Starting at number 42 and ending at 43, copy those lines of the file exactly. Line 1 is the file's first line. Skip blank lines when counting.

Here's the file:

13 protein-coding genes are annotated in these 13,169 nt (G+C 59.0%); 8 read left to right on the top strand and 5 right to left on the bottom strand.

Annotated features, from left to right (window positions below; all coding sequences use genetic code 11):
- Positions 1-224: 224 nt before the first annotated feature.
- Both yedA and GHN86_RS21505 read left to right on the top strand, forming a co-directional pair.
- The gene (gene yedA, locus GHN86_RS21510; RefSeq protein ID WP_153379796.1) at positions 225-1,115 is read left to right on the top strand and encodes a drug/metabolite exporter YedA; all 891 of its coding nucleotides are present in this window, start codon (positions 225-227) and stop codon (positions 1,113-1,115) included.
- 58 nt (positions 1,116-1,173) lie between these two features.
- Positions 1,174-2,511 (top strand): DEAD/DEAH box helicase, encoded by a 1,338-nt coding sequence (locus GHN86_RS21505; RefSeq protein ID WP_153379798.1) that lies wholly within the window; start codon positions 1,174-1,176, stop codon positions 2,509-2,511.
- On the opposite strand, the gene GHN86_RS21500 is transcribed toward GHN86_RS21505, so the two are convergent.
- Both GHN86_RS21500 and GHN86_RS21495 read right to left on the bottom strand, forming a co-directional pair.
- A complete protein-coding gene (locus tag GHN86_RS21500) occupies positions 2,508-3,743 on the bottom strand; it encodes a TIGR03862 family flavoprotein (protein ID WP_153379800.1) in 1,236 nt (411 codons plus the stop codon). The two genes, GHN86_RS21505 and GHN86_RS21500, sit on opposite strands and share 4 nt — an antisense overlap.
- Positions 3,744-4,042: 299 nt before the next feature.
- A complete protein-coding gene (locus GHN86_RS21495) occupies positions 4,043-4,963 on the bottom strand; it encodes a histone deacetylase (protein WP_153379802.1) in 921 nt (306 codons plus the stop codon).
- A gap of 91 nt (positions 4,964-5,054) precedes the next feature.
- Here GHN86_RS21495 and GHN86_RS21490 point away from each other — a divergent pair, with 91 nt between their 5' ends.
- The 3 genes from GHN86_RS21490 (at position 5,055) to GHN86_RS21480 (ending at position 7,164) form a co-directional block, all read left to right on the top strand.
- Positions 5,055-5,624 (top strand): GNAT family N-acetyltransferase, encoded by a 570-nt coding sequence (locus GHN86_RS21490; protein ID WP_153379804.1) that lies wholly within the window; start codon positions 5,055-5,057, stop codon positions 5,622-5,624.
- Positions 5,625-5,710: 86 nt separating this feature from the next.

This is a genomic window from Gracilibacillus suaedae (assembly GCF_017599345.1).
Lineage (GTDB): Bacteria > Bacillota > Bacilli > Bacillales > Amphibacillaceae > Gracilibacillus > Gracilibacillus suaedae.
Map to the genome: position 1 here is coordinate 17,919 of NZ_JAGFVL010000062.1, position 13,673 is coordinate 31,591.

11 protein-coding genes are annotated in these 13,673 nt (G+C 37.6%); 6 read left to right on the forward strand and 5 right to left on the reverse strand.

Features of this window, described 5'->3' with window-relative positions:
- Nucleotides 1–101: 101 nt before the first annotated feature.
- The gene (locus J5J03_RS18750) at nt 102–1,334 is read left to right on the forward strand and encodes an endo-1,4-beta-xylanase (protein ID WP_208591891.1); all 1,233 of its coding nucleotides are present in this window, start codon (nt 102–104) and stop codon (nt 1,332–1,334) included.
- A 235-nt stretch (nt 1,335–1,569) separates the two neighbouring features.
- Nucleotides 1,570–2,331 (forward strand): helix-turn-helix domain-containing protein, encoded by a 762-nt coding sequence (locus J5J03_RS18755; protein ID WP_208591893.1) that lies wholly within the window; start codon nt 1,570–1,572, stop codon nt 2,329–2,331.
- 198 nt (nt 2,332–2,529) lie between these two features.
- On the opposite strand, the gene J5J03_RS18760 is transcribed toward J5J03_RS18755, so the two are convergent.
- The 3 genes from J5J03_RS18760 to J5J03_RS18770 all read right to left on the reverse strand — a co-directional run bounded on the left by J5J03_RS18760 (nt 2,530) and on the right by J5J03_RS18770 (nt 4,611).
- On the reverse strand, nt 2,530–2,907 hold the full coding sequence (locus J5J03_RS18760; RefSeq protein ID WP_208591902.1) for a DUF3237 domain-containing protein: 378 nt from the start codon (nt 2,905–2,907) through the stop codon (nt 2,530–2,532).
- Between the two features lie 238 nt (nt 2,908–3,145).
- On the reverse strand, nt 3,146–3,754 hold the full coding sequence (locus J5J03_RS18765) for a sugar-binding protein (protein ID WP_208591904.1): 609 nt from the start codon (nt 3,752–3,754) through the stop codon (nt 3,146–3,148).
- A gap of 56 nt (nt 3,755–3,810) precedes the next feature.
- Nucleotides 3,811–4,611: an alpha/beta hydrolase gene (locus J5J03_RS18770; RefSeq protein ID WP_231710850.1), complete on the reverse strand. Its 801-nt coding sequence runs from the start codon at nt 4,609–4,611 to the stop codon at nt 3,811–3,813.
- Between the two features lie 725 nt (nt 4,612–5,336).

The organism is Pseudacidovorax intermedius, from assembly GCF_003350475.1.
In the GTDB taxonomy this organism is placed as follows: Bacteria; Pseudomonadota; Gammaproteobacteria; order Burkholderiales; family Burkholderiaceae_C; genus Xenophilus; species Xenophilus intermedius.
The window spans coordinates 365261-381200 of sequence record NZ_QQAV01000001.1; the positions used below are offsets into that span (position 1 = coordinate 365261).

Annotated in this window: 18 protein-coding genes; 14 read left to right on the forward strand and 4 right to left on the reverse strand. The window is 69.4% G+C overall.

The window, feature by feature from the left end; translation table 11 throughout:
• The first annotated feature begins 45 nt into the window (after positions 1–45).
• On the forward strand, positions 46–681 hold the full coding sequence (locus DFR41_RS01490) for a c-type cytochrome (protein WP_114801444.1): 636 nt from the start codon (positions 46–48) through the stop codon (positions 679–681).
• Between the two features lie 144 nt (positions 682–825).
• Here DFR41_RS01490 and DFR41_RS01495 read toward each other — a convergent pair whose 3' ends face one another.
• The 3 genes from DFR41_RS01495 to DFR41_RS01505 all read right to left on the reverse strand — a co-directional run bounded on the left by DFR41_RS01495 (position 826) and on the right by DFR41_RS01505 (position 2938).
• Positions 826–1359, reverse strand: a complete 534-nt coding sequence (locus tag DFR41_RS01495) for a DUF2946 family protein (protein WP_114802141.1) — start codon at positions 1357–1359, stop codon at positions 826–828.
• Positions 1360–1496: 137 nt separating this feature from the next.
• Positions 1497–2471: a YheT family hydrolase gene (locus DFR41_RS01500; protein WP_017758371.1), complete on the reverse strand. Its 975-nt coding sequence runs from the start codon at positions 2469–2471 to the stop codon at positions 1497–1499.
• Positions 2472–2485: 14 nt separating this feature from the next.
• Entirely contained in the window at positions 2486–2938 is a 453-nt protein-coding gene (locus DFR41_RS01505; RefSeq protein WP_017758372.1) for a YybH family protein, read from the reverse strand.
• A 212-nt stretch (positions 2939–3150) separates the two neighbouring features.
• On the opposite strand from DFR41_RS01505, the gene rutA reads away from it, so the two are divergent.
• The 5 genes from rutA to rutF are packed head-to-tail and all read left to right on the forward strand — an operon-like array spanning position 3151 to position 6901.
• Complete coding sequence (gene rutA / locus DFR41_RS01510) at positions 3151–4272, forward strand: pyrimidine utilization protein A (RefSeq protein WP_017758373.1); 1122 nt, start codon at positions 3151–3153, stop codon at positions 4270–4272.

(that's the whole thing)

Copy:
• On the forward strand, positions 46–681 hold the full coding sequence (locus DFR41_RS01490) for a c-type cytochrome (protein WP_114801444.1): 636 nt from the start codon (positions 46–48) through the stop codon (positions 679–681).
• Between the two features lie 144 nt (positions 682–825).